This book examines post-Unification Turkish German cinema with a focus on ethics, affectivity and labour. Shifting the focus from the longstanding concerns of integration, identity and cultural conflict, the author argues that these films no longer emphasise the conflicts between migrants and citizens. By offering new expressions of lived experience under late capitalism through themes of work, unemployment, insecurity and illegal work, social reproduction, exhaustion and precarity, the films call for a rethinking of the established ideas of class, community and identity.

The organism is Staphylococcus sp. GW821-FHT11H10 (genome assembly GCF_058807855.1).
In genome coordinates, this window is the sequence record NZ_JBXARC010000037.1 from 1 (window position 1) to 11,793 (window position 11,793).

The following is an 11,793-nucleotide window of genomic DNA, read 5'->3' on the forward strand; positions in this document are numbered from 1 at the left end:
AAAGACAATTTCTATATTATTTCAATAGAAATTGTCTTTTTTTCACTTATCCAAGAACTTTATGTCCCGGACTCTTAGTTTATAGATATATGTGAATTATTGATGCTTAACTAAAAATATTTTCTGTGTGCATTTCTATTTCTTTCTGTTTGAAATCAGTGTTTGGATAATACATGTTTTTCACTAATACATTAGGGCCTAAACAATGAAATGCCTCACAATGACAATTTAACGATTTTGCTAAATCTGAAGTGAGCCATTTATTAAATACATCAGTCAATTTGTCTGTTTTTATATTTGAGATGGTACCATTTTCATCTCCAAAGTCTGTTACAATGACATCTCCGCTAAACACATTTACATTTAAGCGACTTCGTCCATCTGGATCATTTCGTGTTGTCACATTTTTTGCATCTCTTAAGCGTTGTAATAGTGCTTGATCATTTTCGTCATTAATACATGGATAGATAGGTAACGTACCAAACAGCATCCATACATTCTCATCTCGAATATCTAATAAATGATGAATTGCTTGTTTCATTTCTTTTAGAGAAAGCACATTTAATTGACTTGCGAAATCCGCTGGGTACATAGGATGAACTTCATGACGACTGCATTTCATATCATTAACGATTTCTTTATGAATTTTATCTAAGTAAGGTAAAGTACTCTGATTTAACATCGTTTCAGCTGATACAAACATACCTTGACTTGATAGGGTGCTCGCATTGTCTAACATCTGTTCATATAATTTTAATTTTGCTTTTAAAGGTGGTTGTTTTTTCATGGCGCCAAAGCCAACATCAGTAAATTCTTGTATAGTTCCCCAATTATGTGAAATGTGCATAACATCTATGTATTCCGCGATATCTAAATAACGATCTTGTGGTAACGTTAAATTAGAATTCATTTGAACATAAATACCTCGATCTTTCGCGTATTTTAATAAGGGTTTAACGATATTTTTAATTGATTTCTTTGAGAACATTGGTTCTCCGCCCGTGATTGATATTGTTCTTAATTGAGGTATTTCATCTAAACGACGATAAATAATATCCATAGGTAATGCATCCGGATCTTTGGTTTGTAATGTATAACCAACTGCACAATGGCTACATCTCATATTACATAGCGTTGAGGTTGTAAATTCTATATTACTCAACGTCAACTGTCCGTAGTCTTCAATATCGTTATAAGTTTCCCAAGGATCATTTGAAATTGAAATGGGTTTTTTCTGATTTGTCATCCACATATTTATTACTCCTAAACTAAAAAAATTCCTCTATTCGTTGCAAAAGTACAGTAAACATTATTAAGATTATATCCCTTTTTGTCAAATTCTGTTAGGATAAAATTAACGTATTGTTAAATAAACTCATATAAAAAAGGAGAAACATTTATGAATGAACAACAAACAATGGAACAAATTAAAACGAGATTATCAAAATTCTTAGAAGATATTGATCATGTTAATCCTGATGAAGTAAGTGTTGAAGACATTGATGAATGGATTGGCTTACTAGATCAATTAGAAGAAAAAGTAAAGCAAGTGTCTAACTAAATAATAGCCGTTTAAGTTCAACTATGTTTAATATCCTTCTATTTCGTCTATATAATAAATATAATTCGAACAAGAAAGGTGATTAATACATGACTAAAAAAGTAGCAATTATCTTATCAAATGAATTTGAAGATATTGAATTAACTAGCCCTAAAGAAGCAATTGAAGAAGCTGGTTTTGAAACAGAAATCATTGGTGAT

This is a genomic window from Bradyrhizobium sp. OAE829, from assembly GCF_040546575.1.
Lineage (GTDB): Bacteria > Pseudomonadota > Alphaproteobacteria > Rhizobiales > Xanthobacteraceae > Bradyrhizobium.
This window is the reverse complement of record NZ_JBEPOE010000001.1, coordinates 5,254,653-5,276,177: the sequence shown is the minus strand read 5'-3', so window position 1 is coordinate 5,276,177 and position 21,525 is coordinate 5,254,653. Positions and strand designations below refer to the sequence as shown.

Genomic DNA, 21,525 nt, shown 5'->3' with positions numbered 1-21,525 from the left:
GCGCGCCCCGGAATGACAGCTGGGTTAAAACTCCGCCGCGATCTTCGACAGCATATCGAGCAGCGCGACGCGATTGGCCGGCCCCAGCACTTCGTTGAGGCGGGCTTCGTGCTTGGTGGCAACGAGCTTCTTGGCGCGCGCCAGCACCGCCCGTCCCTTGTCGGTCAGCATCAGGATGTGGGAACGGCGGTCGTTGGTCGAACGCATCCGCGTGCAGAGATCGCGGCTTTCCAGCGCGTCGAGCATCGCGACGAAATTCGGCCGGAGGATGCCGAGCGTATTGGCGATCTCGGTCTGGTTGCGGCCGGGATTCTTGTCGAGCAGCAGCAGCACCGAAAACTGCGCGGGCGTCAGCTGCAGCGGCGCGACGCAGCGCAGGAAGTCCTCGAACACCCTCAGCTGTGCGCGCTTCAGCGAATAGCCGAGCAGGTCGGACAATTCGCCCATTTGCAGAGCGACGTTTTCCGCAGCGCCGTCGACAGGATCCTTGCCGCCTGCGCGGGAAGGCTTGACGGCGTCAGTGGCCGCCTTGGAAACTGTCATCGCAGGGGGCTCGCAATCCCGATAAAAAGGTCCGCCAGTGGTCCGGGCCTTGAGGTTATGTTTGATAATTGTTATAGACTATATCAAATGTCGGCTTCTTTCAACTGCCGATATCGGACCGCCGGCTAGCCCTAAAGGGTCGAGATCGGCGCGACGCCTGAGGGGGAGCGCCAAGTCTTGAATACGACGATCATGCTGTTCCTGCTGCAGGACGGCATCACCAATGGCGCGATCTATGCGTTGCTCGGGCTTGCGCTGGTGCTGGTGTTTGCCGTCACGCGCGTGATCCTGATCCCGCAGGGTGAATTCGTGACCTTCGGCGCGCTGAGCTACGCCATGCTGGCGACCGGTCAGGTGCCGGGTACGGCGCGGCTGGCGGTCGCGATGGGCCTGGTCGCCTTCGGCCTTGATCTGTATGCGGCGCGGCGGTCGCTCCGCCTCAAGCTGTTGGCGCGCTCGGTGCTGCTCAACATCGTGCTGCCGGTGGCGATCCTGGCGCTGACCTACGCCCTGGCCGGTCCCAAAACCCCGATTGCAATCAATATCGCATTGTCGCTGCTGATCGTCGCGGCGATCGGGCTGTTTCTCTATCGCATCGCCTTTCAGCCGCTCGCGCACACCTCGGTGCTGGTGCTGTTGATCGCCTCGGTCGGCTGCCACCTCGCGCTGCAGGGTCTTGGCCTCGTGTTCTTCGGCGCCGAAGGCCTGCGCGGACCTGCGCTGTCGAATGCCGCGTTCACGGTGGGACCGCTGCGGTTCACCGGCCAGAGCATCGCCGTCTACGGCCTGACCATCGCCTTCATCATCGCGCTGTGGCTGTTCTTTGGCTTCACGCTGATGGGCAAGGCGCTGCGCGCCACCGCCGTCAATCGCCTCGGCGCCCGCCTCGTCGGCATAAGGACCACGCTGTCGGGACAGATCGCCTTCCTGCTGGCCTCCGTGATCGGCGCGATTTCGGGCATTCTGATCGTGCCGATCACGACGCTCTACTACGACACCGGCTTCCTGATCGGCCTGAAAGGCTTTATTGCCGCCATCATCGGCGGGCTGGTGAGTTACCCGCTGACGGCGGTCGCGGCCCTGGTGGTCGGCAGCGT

As the first English-language monograph to focus on Turkish German Cinema, the book offers analyses of films by Thomas Arslan, Christian Petzold, Aysun Bademsoy, Seyhan Derin, Harun Farocki, Yüksel Yavuz and Feo Aladag. By calling into question the limitation of identity-oriented approaches to migrant filmmaking, Naiboglu offers a post-representational approach to a range of works including features films, documentaries and video that deal with labour migration from Turkey to Germany.